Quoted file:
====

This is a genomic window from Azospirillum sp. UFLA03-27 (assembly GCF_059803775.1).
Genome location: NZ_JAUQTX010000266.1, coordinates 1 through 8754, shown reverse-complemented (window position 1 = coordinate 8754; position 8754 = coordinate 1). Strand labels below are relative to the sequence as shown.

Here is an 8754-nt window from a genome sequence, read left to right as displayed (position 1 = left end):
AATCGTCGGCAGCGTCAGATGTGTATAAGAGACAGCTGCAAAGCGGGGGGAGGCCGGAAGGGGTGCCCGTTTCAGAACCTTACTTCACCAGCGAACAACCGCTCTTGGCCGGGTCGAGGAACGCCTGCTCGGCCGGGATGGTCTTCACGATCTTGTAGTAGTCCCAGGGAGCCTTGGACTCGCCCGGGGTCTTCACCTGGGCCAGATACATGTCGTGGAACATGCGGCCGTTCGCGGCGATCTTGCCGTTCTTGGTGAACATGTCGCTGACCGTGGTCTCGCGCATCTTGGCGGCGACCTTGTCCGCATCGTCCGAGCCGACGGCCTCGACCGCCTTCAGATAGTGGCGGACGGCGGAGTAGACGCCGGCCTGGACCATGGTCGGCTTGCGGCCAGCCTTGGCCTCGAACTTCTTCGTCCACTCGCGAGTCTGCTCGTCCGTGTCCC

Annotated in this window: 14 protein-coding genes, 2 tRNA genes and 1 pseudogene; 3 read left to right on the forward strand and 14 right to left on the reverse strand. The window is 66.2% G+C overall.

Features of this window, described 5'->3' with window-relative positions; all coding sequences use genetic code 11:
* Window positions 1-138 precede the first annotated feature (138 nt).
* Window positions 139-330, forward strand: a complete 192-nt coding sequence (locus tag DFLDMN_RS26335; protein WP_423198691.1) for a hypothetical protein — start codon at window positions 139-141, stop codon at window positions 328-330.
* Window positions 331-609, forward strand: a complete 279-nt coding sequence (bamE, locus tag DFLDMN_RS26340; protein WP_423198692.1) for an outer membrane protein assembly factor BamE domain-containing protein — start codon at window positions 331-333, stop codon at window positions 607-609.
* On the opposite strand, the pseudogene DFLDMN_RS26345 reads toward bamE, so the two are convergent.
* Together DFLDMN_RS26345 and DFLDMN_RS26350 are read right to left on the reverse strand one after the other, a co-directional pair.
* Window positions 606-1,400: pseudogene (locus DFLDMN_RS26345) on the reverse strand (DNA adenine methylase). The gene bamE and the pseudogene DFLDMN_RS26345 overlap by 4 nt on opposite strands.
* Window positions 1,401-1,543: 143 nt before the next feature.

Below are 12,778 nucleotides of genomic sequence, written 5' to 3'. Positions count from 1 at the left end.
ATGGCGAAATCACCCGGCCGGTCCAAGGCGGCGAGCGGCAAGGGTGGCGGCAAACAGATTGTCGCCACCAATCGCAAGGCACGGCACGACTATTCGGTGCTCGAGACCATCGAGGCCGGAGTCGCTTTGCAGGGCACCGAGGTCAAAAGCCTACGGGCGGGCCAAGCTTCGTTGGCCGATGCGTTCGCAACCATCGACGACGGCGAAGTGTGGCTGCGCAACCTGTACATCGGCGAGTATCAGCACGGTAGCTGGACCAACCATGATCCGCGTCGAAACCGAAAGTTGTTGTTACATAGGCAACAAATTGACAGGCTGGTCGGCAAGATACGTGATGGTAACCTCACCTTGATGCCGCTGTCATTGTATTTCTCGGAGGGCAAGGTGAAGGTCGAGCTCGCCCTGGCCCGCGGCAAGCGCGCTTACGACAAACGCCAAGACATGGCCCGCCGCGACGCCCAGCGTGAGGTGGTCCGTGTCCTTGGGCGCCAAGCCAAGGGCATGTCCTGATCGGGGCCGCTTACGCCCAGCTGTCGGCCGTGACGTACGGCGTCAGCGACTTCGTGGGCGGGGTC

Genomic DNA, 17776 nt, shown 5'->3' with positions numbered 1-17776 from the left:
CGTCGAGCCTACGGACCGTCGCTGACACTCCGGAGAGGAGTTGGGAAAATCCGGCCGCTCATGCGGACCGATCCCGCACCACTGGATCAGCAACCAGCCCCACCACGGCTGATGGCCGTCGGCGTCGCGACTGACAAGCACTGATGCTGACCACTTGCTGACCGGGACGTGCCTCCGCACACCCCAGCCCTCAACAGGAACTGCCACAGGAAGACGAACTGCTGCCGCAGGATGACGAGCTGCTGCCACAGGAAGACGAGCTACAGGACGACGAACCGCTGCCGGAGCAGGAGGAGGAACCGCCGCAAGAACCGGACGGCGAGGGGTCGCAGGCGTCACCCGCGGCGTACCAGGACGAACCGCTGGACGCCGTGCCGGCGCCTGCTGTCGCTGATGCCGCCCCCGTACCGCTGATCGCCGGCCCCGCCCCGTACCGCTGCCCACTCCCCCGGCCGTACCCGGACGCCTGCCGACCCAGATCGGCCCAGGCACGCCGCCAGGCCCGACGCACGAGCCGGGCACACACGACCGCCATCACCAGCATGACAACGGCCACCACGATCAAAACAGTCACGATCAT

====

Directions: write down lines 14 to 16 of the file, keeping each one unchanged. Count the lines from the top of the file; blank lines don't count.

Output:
Below are 12,778 nucleotides of genomic sequence, written 5' to 3'. Positions count from 1 at the left end.
ATGGCGAAATCACCCGGCCGGTCCAAGGCGGCGAGCGGCAAGGGTGGCGGCAAACAGATTGTCGCCACCAATCGCAAGGCACGGCACGACTATTCGGTGCTCGAGACCATCGAGGCCGGAGTCGCTTTGCAGGGCACCGAGGTCAAAAGCCTACGGGCGGGCCAAGCTTCGTTGGCCGATGCGTTCGCAACCATCGACGACGGCGAAGTGTGGCTGCGCAACCTGTACATCGGCGAGTATCAGCACGGTAGCTGGACCAACCATGATCCGCGTCGAAACCGAAAGTTGTTGTTACATAGGCAACAAATTGACAGGCTGGTCGGCAAGATACGTGATGGTAACCTCACCTTGATGCCGCTGTCATTGTATTTCTCGGAGGGCAAGGTGAAGGTCGAGCTCGCCCTGGCCCGCGGCAAGCGCGCTTACGACAAACGCCAAGACATGGCCCGCCGCGACGCCCAGCGTGAGGTGGTCCGTGTCCTTGGGCGCCAAGCCAAGGGCATGTCCTGATCGGGGCCGCTTACGCCCAGCTGTCGGCCGTGACGTACGGCGTCAGCGACTTCGTGGGCGGGGTC

Genomic DNA, 17776 nt, shown 5'->3' with positions numbered 1-17776 from the left: